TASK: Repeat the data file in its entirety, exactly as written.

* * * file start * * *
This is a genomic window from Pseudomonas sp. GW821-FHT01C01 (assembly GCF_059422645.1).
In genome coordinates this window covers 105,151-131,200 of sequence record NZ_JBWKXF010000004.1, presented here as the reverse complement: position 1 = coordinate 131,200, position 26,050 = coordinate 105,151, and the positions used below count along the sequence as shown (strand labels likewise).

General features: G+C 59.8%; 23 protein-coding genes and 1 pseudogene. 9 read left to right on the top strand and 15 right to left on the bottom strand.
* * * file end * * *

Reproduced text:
This is a genomic window from Pseudomonas sp. GW821-FHT01C01 (assembly GCF_059422645.1).
In genome coordinates this window covers 105,151-131,200 of sequence record NZ_JBWKXF010000004.1, presented here as the reverse complement: position 1 = coordinate 131,200, position 26,050 = coordinate 105,151, and the positions used below count along the sequence as shown (strand labels likewise).

General features: G+C 59.8%; 23 protein-coding genes and 1 pseudogene. 9 read left to right on the top strand and 15 right to left on the bottom strand.